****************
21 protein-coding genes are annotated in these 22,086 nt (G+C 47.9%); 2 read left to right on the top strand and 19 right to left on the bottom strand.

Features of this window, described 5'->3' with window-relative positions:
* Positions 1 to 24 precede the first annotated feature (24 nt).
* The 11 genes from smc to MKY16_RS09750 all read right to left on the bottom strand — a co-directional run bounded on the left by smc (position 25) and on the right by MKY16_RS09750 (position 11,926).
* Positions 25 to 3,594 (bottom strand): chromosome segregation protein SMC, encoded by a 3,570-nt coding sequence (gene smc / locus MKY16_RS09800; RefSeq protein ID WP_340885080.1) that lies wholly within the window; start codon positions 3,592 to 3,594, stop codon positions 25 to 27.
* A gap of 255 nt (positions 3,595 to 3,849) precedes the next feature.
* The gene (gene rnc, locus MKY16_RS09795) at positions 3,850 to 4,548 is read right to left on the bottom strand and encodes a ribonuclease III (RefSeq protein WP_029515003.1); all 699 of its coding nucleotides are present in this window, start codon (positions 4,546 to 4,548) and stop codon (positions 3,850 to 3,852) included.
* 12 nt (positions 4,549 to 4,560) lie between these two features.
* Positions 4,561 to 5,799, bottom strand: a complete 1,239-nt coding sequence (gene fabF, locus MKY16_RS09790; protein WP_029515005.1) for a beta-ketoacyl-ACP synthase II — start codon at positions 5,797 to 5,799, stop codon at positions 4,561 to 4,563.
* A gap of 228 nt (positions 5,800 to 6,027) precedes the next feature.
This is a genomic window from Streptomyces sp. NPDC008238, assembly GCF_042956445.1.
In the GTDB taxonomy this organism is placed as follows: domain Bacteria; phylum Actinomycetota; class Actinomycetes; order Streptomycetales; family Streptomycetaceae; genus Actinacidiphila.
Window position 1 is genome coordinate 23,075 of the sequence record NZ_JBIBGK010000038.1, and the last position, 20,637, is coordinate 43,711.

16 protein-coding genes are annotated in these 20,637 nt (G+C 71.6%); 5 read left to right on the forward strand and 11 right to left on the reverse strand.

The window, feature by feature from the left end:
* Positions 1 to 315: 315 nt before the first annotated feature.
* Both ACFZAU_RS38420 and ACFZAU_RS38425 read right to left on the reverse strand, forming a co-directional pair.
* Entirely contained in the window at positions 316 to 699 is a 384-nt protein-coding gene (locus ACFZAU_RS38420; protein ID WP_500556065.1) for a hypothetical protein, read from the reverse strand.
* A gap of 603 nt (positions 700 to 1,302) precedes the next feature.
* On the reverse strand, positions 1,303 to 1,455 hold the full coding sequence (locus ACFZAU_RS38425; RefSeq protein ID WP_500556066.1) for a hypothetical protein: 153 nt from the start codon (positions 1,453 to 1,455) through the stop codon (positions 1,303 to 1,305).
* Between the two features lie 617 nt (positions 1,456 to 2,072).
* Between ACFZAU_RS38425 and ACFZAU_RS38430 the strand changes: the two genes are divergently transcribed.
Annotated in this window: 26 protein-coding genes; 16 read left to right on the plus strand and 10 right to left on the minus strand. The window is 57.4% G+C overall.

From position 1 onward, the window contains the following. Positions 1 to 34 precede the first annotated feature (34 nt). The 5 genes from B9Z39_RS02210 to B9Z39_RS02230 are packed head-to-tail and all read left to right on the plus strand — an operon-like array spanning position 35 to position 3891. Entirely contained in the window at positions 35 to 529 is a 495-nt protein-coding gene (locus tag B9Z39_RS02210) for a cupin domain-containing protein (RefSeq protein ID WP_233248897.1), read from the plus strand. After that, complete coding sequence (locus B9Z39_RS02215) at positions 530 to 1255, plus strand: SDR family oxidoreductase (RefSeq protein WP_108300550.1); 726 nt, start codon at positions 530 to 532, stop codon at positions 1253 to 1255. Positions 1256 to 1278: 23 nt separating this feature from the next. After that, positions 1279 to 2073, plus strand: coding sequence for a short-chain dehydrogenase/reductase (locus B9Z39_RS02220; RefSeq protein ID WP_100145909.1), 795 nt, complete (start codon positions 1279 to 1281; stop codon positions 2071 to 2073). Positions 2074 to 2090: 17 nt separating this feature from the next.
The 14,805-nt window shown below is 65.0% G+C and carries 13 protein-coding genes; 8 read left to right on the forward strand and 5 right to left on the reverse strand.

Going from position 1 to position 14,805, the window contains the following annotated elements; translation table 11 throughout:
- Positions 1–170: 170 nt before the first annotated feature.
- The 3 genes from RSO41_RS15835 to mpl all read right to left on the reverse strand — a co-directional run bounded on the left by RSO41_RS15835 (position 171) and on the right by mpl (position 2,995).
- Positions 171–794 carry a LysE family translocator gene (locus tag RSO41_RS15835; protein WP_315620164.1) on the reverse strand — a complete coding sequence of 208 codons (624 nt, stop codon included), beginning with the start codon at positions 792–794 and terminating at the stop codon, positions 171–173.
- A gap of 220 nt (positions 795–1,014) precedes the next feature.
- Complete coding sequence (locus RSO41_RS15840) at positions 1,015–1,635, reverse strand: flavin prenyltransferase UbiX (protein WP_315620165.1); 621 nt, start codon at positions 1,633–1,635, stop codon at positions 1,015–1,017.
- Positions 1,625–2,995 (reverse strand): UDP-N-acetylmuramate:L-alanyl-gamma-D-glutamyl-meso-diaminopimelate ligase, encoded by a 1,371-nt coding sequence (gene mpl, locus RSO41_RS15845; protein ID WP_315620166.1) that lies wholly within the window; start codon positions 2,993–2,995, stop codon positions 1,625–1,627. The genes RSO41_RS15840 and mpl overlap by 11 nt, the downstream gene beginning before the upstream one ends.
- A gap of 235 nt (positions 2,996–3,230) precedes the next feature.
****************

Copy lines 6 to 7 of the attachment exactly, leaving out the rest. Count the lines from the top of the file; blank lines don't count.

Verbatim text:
* A gap of 255 nt (positions 3,595 to 3,849) precedes the next feature.
* The gene (gene rnc, locus MKY16_RS09795) at positions 3,850 to 4,548 is read right to left on the bottom strand and encodes a ribonuclease III (RefSeq protein WP_029515003.1); all 699 of its coding nucleotides are present in this window, start codon (positions 4,546 to 4,548) and stop codon (positions 3,850 to 3,852) included.